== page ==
After hours of scratching my head, and laying on my belly to look beneath floorboards, I finally found a hidden valve under the floor of a bathroom sink.
Hidden fuel valves
Well labeled fuel valves would have made life much easier
Once I found the hidden valve, fuel stopped flowing unless I wanted it to. Life is good again on Sans Souci. Of course, it turned out to be one that I discovered early in the process but ruled out as not possibly being the right one.
My new autopilot! The AP70 from Simrad.
I recently upgraded Sans Souci's autopilot from the Simrad AP50 to the Simrad AP70. The old autopilot was fine, but becoming obsolete. As I thought about the next decade of cruising I wanted to make sure that the boat's electronics were up to date, so that if repairs should be needed they'd be easily available. And, besides I liked the color display better than the black/white display of the AP50...
The AP70 has a feature that I've been enjoying. Most auto-pilots have three modes:
(basically no autopilot steering is via the wheel very rare!)Auto
I dial in a heading (such as 100 degrees and the boat steers to that heading)
I plot a course on the chartplotter and the boat steers to the course
The AP70 adds a fourth mode called "No Drift" which is very similar to Auto mode, but different in a very important way.
To understand the distinction you need to understand that for a variety of reasons the simple concept of "Steer the boat to 100 degrees" can be an ambiguous statement.
The simplest example I can think of is crossing a river. Let's say that the river is moving left to right at high speed. If you were to steer a straight zero degree angle in Auto mode, you wouldn't wind up straight across from where you started, you'd be somewhere downstream.
In No Drift mode the autopilot is smart enough to plot an imaginary point many miles out in front of the boat and steer towards that point. In other words, the boat goes the heading you ask it to regardless of what the water or wind might be doing to the boat. If your goal is to cross the river at zero degrees you will be going straight across.
Very cool!!!! And, very handy!
The Flir E40. A big step up from my prior IR gun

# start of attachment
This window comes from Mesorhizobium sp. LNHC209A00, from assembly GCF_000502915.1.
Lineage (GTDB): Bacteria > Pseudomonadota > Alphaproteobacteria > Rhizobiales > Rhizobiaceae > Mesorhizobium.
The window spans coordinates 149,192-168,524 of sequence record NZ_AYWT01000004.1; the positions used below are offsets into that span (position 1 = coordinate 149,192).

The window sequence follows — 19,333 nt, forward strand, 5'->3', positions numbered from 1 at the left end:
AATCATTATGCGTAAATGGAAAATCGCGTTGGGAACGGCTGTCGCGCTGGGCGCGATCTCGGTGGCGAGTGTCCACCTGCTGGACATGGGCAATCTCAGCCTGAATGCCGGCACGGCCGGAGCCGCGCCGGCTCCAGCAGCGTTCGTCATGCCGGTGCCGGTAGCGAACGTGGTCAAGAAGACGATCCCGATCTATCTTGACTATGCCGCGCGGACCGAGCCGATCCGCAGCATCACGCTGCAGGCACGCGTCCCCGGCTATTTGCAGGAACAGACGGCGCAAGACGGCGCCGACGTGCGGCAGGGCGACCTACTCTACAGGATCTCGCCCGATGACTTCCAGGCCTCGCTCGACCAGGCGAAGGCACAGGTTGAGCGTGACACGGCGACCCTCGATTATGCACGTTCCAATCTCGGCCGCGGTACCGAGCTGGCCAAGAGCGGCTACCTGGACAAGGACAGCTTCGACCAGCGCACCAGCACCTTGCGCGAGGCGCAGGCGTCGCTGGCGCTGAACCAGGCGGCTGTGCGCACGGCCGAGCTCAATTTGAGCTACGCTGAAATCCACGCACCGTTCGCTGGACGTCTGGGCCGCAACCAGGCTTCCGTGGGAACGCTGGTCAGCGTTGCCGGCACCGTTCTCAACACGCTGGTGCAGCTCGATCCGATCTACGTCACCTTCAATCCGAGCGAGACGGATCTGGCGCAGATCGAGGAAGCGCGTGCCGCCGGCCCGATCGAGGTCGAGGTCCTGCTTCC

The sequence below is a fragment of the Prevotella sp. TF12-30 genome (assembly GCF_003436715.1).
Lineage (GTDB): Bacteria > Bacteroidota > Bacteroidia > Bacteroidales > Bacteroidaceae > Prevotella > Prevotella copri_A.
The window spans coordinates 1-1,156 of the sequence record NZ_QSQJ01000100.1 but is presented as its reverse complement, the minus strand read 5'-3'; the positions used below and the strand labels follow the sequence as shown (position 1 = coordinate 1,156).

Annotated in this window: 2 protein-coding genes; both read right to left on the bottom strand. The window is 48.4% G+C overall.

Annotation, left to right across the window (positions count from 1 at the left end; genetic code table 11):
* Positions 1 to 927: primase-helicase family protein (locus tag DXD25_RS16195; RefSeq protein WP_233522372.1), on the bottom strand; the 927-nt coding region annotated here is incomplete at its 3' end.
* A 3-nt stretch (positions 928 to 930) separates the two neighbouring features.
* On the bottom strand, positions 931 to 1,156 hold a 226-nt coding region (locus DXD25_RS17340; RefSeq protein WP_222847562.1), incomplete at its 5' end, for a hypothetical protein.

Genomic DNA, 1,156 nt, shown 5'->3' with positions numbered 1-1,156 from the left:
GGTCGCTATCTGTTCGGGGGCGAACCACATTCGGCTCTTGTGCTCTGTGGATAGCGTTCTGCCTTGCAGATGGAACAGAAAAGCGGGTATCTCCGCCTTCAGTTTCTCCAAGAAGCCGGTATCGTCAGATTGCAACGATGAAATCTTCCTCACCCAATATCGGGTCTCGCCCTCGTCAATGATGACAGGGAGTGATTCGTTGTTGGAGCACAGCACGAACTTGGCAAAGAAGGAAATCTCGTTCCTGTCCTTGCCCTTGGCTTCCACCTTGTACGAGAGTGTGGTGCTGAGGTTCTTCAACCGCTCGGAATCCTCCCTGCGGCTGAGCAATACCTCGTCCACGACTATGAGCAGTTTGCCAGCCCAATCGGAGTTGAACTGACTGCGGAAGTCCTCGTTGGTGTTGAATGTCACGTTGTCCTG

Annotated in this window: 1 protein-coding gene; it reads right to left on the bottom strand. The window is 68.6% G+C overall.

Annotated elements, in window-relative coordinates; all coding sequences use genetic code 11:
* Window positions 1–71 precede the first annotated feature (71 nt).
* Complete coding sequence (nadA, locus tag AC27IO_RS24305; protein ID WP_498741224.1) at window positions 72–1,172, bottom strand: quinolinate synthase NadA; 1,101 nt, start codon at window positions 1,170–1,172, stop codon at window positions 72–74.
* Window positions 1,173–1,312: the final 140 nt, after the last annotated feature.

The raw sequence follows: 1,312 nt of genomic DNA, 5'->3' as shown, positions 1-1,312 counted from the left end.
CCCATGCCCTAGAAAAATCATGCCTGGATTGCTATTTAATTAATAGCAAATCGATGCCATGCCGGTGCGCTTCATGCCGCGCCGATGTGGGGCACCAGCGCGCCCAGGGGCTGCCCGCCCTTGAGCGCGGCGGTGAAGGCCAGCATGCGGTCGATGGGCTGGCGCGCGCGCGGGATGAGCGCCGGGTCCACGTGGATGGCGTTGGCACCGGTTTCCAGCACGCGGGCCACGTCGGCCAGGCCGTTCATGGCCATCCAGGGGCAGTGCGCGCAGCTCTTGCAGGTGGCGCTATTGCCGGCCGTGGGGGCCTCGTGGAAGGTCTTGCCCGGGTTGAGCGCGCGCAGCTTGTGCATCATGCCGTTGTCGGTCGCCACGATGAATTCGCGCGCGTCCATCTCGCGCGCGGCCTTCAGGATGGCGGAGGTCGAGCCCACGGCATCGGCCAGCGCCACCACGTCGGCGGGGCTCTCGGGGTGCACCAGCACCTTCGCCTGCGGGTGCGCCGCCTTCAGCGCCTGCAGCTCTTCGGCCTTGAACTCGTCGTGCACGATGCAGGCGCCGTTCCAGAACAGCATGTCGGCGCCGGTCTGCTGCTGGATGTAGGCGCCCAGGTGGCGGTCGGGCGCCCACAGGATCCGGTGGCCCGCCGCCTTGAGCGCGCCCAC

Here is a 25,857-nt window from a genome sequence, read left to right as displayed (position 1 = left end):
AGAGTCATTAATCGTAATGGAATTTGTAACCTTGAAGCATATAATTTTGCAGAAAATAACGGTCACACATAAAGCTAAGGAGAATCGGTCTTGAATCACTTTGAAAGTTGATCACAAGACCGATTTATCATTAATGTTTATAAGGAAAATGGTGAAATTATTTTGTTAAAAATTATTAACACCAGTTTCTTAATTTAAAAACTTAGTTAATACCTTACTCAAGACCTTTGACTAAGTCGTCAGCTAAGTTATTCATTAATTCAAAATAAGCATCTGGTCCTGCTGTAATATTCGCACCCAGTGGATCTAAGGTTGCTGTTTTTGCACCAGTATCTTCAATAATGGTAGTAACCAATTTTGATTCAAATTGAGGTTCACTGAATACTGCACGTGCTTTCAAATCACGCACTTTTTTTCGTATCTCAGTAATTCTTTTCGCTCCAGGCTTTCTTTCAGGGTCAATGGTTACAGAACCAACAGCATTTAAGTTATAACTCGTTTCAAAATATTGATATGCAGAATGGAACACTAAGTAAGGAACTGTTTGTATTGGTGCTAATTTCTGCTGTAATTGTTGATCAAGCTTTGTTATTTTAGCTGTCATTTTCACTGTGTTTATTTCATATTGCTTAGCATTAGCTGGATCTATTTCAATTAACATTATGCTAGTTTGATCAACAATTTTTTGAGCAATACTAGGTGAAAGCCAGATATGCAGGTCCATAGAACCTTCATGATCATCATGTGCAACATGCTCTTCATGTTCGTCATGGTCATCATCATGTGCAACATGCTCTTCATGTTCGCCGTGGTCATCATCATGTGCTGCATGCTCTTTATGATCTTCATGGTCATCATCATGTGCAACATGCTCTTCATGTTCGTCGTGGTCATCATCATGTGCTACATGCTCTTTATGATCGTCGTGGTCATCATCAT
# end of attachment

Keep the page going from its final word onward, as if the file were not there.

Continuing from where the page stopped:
And, while I am talking about new toys on Sans Souci
One of the handiest gadgets in a boater's engine room is the IR gun. Normally, they don't look like the one above. The "normal" IR gun, and the one I've always had is a much simpler device. It sends out a small laser beam and then displays the temperature on a simple LED readout on the back. Excessive heat is often an indication of problems. Thus, during engine room checks it is wise to point the IR gun at things like the shafts, transmissions, even the ceiling, to check for heat that is inconsistent with your expectations. I've even done things like pointed my IR gun at cooling hoses to see if more cool water is flowing through one pipe than another. It's a way of spotting clogged plumbing.
My new IR gun has a video screen and shows graphically where there is heat. I thought the addition of a color screen might just be a gimmick and add no real value, but I've found it makes a big difference.
Aside from the serious uses of the IR gun I found something fun to do with it.
As many of you know, I had total knee replacement a couple months ago. I'm doing well, but my right knee (the new one) does seem to feel hot from time to time. It seems like it is getting better, but after a day going up and down the stairs on this boat dozens of time it can become swollen. For fun I used the IR gun to check out my knees. The left seems to run a steady 88 degrees and the right one 92 degrees. Interesting! I'm sure the right knee will cool down over time
So .. enough boat-geek talk let's cruise!
To reach our next destination, Port McNeill, there are three rapids to traverse; the Dent Island Rapids, the Green Point Rapids, and Whirlpool Rapids. All three are within a twenty mile stretch.
To make life easy we decided that for our first day we'd just make a short ten mile run to an anchorage called Shoal Bay. This would allow us to time the Dent Island rapids at slack and have a nice smooth ride. Which is what happened! The rapids which looks so frightening when we passed over them on a jet boat a few days before were dead calm. We slid over them easily.
Sans Souci sitting at Shoal Bay
We had a spectacular couple days at anchor. We filled the hot tub, dropped the tender, opened the wine cooler. All the best parts of life on a boat.